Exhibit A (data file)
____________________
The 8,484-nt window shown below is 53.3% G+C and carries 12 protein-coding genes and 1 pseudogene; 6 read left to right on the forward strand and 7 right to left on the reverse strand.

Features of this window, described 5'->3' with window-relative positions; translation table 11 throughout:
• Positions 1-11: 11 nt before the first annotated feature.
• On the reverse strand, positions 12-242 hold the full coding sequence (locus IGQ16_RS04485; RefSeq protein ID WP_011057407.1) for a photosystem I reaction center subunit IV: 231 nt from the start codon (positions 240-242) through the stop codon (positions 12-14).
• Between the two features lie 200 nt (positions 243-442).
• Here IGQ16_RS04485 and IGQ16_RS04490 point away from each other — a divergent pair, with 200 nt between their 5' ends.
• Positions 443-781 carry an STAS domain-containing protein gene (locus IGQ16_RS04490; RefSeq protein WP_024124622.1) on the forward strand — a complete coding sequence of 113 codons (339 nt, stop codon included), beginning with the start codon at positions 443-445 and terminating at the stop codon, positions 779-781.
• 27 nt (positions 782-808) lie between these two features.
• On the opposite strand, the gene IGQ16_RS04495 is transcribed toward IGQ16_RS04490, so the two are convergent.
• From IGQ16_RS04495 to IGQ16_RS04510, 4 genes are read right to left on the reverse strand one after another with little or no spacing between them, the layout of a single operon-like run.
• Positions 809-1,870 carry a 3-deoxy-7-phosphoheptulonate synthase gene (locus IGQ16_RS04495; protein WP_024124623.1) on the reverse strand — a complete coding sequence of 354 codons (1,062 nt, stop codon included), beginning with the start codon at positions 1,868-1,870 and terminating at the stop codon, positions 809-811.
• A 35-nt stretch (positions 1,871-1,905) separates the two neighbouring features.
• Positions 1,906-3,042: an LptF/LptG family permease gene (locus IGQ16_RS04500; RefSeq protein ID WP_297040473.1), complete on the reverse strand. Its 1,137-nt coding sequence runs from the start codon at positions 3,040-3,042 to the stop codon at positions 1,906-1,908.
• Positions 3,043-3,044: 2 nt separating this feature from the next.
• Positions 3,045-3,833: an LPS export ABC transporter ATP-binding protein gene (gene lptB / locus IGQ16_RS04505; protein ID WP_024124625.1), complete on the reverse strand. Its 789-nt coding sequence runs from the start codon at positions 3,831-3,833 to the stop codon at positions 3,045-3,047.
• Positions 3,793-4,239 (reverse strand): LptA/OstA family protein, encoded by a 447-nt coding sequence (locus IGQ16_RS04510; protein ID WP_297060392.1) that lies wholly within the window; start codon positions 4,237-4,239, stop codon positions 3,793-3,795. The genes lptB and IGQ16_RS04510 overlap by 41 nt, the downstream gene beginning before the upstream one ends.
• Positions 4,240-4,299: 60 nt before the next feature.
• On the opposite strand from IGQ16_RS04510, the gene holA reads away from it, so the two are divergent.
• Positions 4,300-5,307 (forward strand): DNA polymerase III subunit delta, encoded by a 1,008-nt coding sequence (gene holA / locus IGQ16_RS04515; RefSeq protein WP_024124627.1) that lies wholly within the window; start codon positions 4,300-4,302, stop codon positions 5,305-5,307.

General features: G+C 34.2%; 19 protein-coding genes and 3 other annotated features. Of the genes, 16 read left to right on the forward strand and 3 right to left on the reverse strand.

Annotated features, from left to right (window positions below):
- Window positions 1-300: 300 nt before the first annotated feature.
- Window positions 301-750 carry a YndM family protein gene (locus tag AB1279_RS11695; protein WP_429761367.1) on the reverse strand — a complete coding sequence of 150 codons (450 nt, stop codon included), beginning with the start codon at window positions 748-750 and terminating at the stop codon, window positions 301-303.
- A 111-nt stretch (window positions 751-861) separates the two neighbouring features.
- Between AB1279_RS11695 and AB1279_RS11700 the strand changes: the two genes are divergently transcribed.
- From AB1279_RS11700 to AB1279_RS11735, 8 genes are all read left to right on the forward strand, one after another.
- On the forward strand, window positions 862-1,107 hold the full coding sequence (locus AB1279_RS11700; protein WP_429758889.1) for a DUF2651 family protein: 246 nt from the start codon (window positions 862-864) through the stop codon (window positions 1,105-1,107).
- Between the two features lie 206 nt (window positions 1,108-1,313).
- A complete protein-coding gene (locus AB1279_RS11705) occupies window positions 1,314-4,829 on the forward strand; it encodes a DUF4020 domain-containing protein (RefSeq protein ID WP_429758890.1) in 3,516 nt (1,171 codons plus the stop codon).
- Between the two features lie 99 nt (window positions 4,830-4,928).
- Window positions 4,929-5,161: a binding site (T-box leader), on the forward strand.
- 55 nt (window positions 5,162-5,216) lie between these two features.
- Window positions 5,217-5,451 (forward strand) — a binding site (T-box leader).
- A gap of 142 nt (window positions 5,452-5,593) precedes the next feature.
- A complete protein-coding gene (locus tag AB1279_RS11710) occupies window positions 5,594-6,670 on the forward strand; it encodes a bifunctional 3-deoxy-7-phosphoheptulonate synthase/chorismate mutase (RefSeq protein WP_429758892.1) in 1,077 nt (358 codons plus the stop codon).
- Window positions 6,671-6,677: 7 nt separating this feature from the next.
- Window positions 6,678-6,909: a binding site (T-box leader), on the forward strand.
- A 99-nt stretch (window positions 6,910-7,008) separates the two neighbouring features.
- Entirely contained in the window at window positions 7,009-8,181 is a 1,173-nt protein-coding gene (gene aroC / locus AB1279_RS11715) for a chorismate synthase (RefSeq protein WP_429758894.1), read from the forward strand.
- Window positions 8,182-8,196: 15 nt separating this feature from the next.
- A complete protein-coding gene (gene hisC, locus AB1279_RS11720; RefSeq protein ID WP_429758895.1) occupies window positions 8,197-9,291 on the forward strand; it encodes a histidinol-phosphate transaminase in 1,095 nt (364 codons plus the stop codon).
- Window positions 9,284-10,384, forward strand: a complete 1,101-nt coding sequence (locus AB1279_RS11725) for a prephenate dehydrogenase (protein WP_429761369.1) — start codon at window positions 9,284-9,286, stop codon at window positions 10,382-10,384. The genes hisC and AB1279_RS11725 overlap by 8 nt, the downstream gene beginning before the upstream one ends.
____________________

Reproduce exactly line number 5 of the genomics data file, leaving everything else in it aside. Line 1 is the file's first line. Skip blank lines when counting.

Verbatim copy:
• Between the two features lie 200 nt (positions 243-442).